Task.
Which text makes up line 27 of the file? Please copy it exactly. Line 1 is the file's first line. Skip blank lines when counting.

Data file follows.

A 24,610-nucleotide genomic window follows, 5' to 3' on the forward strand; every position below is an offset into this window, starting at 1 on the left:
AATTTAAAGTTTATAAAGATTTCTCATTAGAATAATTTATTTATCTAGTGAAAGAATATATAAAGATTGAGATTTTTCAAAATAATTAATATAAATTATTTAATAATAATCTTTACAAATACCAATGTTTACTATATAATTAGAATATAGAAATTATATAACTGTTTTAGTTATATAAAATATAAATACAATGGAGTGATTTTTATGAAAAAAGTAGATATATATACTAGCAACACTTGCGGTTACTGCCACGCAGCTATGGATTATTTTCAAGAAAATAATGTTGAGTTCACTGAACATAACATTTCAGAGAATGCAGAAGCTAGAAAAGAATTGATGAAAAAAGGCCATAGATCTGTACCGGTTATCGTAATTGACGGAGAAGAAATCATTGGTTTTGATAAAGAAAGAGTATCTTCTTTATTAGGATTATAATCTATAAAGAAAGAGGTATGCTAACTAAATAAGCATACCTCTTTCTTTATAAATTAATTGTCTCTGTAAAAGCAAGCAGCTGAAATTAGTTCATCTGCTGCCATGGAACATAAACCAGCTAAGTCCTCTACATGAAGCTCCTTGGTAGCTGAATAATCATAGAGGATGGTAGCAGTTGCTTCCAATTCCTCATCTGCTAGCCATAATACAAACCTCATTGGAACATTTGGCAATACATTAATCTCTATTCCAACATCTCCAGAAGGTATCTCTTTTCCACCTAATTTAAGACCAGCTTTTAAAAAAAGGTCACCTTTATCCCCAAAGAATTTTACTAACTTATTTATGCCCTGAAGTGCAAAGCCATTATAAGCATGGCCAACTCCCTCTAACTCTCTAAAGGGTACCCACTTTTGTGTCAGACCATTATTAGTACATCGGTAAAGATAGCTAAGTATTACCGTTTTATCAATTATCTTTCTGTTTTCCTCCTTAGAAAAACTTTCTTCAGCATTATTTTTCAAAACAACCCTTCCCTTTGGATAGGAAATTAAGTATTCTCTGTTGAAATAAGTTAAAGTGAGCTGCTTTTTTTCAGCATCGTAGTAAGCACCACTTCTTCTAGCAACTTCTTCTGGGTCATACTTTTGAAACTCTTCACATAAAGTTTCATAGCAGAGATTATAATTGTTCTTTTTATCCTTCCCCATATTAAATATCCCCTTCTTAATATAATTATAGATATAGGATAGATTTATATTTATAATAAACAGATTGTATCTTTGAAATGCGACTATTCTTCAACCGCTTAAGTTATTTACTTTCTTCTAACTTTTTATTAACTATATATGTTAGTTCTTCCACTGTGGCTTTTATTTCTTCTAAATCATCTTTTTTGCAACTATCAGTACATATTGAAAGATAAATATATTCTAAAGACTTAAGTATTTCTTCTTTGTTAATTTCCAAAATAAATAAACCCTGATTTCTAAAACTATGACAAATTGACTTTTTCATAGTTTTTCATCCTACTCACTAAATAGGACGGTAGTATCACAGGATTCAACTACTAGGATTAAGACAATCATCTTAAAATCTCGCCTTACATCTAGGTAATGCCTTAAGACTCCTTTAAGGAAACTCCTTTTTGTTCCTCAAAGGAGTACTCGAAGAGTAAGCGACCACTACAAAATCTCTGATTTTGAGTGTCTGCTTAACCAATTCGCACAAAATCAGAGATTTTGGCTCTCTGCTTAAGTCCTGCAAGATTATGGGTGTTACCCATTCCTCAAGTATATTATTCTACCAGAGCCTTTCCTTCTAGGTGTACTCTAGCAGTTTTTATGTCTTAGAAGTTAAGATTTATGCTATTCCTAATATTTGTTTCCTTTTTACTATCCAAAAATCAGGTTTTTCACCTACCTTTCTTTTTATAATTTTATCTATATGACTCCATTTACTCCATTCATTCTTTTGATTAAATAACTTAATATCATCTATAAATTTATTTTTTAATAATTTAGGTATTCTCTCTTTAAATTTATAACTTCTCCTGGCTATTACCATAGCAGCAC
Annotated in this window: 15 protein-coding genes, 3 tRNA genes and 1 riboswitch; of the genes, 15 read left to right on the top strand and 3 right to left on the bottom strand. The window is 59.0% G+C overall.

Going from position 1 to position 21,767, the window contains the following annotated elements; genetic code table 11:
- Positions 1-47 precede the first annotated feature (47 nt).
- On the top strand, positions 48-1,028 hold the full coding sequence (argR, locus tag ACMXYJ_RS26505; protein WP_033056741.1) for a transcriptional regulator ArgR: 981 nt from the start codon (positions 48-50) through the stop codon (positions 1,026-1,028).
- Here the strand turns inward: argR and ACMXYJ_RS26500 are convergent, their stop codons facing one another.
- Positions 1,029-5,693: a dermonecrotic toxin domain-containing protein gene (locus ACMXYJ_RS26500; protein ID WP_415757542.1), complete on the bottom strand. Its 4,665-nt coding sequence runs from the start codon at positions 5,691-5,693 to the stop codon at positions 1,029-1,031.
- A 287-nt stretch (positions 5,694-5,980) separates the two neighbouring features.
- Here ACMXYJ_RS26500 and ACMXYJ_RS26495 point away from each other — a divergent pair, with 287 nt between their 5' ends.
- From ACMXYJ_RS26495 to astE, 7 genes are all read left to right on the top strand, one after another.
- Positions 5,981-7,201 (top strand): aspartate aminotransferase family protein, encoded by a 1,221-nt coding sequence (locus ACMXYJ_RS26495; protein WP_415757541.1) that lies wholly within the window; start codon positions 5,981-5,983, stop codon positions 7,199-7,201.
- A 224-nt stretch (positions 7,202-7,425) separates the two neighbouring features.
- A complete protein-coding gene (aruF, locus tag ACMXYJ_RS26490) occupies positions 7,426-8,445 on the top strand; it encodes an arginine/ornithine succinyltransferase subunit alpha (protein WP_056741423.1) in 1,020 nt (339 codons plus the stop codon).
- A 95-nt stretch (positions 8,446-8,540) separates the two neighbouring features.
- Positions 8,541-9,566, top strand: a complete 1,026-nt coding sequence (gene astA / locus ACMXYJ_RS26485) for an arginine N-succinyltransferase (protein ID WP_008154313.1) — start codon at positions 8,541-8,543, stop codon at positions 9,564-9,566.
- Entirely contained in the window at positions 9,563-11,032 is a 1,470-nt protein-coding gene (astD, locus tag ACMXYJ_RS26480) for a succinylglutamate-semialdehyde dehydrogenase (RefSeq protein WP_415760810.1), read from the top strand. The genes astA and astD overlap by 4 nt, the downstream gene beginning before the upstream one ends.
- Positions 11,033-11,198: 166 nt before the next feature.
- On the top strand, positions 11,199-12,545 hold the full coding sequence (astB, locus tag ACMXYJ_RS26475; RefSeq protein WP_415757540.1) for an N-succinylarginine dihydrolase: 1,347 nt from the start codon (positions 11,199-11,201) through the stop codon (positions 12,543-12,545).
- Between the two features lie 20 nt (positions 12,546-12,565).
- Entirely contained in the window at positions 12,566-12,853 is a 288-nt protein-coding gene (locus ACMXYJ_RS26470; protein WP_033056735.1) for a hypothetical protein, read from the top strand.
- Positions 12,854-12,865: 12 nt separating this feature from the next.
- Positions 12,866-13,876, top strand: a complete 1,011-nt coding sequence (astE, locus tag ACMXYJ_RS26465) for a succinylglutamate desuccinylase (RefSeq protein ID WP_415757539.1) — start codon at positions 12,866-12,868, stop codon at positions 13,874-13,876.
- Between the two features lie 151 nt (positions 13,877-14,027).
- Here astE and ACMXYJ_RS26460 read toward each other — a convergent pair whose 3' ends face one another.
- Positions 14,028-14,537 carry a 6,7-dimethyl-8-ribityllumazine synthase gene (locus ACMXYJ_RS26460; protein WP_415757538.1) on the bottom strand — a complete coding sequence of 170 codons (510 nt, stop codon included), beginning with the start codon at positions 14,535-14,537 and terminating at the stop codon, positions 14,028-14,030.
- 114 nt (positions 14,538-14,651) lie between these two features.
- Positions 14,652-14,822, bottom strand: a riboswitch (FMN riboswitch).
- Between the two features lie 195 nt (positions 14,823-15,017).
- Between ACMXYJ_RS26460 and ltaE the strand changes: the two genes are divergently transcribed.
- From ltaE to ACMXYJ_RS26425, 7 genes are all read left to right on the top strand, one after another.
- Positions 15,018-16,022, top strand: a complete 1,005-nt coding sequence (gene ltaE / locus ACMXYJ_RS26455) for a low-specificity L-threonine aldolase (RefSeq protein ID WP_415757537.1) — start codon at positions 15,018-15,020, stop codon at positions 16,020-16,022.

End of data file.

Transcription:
- 114 nt (positions 14,538-14,651) lie between these two features.